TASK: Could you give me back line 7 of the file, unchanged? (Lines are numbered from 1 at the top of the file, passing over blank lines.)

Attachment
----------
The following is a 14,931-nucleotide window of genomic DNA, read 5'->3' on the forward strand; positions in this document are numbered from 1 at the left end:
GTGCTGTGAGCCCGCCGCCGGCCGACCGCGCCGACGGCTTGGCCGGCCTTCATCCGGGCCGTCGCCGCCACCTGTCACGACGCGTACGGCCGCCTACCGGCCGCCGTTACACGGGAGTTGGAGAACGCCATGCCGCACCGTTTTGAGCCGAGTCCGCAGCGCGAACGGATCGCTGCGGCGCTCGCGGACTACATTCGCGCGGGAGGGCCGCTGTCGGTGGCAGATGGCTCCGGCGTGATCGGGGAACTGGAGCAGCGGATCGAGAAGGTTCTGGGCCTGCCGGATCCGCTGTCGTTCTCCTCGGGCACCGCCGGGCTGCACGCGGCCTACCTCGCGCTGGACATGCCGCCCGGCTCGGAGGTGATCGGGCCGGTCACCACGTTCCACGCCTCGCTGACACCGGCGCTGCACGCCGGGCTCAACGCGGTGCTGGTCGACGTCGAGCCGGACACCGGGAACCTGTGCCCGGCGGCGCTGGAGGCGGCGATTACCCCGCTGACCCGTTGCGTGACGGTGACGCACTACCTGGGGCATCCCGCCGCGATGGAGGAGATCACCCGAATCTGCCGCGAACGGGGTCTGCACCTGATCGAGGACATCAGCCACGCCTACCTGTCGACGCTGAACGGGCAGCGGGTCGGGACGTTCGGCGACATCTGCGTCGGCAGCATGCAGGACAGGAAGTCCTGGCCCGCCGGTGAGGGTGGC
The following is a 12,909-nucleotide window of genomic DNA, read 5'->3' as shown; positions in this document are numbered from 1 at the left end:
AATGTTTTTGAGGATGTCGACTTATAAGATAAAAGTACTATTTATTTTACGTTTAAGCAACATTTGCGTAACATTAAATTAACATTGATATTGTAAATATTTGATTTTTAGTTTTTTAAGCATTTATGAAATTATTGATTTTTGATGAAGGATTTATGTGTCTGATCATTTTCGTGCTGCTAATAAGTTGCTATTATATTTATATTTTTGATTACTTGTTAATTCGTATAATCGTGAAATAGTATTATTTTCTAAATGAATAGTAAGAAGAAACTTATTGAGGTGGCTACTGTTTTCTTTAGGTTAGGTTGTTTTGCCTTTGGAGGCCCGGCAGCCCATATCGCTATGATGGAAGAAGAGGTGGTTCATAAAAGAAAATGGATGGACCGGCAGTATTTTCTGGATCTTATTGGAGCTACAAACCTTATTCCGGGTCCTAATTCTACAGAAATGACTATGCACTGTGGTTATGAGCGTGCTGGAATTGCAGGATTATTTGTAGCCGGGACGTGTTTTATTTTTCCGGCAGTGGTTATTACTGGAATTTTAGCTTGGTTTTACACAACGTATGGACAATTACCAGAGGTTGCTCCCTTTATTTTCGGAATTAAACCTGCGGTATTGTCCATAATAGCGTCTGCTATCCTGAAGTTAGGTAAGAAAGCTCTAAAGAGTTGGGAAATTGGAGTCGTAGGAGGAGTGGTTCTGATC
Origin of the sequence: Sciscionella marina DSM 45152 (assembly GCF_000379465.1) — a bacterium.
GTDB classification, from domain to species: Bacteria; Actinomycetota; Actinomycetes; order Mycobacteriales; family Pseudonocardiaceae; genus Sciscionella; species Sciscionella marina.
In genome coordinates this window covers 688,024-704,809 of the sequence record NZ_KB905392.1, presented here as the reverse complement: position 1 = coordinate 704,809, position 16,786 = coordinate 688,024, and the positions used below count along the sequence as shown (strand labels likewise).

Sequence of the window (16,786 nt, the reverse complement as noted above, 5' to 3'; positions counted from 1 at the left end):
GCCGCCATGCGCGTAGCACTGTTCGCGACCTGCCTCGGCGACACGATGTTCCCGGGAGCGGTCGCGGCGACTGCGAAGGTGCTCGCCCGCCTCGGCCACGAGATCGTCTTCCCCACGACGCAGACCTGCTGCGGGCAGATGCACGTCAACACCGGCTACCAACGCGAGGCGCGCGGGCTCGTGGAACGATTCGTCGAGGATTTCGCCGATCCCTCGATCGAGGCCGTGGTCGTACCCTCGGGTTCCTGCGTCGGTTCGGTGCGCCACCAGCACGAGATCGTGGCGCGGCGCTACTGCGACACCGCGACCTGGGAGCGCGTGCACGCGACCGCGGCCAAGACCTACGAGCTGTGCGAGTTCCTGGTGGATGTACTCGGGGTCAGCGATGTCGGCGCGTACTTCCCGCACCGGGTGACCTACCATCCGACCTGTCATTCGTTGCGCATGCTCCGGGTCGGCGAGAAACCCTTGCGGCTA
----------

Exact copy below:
In genome coordinates this window covers 688,024-704,809 of the sequence record NZ_KB905392.1, presented here as the reverse complement: position 1 = coordinate 704,809, position 16,786 = coordinate 688,024, and the positions used below count along the sequence as shown (strand labels likewise).